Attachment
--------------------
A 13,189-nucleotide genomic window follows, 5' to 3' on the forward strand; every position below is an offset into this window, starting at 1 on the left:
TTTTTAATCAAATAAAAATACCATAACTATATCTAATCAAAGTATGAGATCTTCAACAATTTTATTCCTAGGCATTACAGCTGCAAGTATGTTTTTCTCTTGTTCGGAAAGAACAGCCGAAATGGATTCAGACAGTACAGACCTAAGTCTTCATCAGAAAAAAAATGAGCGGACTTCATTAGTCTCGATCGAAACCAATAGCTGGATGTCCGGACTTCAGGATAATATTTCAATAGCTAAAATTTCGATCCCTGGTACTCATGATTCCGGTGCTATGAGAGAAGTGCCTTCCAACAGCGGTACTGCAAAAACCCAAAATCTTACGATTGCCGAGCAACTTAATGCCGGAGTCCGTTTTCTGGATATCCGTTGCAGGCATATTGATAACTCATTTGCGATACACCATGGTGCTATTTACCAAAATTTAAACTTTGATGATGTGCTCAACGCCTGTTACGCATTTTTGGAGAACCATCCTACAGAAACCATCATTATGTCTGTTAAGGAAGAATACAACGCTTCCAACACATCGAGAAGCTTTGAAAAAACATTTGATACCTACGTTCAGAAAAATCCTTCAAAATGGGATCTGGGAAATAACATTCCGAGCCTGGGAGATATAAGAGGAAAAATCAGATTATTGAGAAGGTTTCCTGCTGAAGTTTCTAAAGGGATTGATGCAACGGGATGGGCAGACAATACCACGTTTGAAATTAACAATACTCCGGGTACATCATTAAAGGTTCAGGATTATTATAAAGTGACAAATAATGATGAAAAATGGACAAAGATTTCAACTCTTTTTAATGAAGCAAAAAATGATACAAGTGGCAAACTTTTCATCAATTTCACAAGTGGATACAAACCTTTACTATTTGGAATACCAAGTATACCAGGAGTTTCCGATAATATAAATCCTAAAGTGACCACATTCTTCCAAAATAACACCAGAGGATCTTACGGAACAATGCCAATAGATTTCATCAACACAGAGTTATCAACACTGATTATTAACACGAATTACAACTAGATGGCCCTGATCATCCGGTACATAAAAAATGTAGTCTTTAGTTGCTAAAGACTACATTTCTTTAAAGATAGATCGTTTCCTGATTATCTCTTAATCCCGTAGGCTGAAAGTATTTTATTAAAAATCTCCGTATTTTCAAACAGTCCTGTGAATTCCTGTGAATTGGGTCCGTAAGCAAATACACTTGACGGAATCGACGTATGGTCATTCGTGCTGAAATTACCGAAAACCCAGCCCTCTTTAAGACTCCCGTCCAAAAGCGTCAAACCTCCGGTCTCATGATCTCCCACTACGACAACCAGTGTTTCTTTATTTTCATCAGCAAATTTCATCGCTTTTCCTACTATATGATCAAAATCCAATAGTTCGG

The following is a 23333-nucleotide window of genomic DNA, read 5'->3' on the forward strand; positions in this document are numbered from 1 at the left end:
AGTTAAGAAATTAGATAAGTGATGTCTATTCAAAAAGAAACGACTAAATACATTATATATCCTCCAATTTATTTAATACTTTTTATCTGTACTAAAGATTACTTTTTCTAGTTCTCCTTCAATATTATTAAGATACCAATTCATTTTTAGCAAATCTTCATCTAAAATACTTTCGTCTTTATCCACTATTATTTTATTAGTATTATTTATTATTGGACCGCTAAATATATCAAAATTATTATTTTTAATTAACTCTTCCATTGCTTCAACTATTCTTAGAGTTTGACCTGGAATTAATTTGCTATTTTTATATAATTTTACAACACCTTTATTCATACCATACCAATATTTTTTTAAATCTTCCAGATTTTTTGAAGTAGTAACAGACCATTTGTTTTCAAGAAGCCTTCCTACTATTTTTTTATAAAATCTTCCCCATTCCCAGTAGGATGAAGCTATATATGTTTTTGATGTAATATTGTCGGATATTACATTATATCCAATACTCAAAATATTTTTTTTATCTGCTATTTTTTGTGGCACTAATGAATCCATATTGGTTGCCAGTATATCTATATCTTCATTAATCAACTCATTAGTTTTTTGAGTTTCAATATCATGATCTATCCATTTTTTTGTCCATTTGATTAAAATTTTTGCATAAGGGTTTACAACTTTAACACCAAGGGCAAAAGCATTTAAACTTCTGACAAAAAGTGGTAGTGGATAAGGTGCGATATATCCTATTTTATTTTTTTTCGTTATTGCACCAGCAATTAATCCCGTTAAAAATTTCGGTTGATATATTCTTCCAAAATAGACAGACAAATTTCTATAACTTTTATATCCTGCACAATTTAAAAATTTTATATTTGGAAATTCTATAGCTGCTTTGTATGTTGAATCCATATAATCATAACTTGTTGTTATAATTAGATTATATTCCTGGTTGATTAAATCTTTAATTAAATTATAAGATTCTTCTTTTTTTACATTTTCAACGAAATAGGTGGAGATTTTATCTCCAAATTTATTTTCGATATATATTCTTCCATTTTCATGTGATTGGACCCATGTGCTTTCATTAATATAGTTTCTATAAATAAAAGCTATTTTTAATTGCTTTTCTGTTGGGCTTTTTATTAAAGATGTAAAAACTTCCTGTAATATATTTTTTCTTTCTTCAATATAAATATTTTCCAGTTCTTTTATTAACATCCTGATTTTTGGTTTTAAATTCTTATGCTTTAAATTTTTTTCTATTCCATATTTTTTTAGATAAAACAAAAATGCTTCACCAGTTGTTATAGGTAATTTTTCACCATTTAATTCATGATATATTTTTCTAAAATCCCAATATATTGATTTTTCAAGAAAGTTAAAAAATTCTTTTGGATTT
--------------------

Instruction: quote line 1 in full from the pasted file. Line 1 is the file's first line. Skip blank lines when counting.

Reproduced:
A 13,189-nucleotide genomic window follows, 5' to 3' on the forward strand; every position below is an offset into this window, starting at 1 on the left: